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Research Coins: Feature Auction

 
73001048
Sale: CNG 73, Lot: 1048. Estimate $1000. 
Closing Date: Wednesday, 13 September 2006. 
Sold For $2300. This amount does not include the buyer’s fee.

Constantine IV Pogonatus. 668-685. AR 1/8 Siliqua – 30 Nummi (0.40 g, 5h). Rome mint. Struck under Pope St. Agatho (678-681). Crowned bust facing with triangular locks of hair, wearing chlamys and holding globus cruciger in right hand / Cross on base with two steps; A suspended from left bar of cross (partially visible); R in right field. Unpublished. VF, toned. Unique.



Ex Classical Numismatic Group 67 (22 September 2004), lot 1872.

The letter R in the reverse field probably indicates Roma, and A the reigning pope. As the coin depicts a conventional likeness of Constantine IV on the obverse and a letter A on the reverse, the only possible candidates would appear to be Pope Agatho (27th June 678 -10th January 681) or Pope Adeodatus II (11th April 672 - 17th June 676).

This important new coin in this historically significant, newly discovered series (1985) would seem to represent yet another pope striking coins in his own name, thereby claiming temporal sovereignty. Pope Adeondatus did not enjoy amicable relations with the government or clergy at Constantinople and the reign has been described as ‘extremely obscure’ (Kelly p. 78). Pope Agatho, a Sicilian and ex monk who spoke both Greek and Latin, was an able administrator who broke from precedent, in view of the stringency of the church finances, in order to undertake the office of treasurer (acarius) of the Holy See until ill health obliged him to relinquish it. This particular pope, therefore, with his specific financial experience and knowledge, would certainly have appreciated the significance of coinage both as a political and fiscal medium. Although a short reign, it was important for a number of events, but particularly for the abandonment of Monothelitism by the Byzantine government and the resultant reopening of good relations between the Holy See and Constantinople.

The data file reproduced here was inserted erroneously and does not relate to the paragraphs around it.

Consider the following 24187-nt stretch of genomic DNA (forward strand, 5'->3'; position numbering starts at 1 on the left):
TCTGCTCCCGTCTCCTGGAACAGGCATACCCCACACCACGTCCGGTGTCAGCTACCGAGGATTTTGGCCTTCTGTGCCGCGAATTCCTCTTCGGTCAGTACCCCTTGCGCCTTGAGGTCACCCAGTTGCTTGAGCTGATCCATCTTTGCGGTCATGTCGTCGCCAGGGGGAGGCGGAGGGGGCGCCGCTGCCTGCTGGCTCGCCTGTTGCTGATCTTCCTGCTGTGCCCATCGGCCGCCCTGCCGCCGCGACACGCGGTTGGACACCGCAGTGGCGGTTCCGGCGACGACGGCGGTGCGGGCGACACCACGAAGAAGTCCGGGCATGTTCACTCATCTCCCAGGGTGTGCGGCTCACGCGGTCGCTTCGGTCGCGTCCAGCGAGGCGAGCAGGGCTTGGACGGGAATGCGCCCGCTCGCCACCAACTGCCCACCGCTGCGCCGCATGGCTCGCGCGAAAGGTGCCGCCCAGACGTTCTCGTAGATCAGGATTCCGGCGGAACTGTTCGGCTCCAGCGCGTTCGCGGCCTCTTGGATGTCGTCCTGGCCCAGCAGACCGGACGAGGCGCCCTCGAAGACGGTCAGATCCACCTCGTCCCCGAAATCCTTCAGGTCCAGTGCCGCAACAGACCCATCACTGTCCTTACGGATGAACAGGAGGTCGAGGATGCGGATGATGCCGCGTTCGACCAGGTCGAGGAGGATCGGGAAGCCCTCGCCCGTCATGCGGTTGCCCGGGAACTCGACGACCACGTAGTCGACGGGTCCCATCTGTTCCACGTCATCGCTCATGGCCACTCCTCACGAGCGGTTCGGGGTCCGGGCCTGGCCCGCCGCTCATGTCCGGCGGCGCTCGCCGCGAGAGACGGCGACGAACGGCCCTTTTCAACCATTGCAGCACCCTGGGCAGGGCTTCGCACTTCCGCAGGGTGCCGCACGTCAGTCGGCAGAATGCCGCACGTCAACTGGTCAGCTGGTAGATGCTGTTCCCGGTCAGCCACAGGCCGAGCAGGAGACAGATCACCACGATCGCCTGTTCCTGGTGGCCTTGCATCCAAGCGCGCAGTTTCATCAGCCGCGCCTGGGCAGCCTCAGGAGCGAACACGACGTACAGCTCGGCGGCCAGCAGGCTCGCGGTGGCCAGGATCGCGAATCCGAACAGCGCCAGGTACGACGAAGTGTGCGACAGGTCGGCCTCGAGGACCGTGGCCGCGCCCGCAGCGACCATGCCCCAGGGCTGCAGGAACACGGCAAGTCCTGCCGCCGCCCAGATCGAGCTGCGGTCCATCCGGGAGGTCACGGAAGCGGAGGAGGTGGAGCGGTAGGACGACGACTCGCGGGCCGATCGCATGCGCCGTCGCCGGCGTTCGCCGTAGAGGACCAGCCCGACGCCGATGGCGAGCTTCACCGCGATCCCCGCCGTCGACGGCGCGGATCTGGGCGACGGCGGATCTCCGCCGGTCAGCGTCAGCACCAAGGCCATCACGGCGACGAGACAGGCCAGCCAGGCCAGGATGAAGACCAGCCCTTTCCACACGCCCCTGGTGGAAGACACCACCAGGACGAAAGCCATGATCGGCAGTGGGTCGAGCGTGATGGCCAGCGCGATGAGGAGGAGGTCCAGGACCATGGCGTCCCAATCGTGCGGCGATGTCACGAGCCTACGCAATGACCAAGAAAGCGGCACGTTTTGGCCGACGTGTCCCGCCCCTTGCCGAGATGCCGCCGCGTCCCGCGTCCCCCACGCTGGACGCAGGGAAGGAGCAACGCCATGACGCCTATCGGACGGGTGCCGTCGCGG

The sheer number of new classes and varieties with the classes which have come to light so far in this series would seem to suggest a much larger coinage initially in circulation that the actual number of coins recorded to date might indicate.

For the main publication on this series, see O’Hara, SNR (1985). A full bibliography of subsequent material appears in both the introductory matter to the combined Leu – Numismatica Ars Classica sale in 1993, pp. 62-75, and pls. 572-609; and more recently, in the of ‘una collezione di monete bizantino – papali dell zecca di Roma (un introvamento che cambiato la storia papale)’ in the Italian magazine Monete Antiche, November/December 2003, pp. 17-37. In addition to the astonishing evidence for papal temporal sovereignty (a hundred years before any historian had previously considered, as indicated even by the titles of some works – e.g. L. Duchesne, The beginnings of the Temporal Sovereignty of the Popes 754-1073); a new series ‘Byzantine-Papal’ (as opposed to ‘Papal’ and ‘Papal Imperial’) was identified and named. Files of some of the O’Hara correspondence on this matter are on deposit at both the British Museum (at the request of the late Dr. John Kent) and in the care of Professor Michael Metcalf (now retired) at the Ashmolean Museum, Oxford.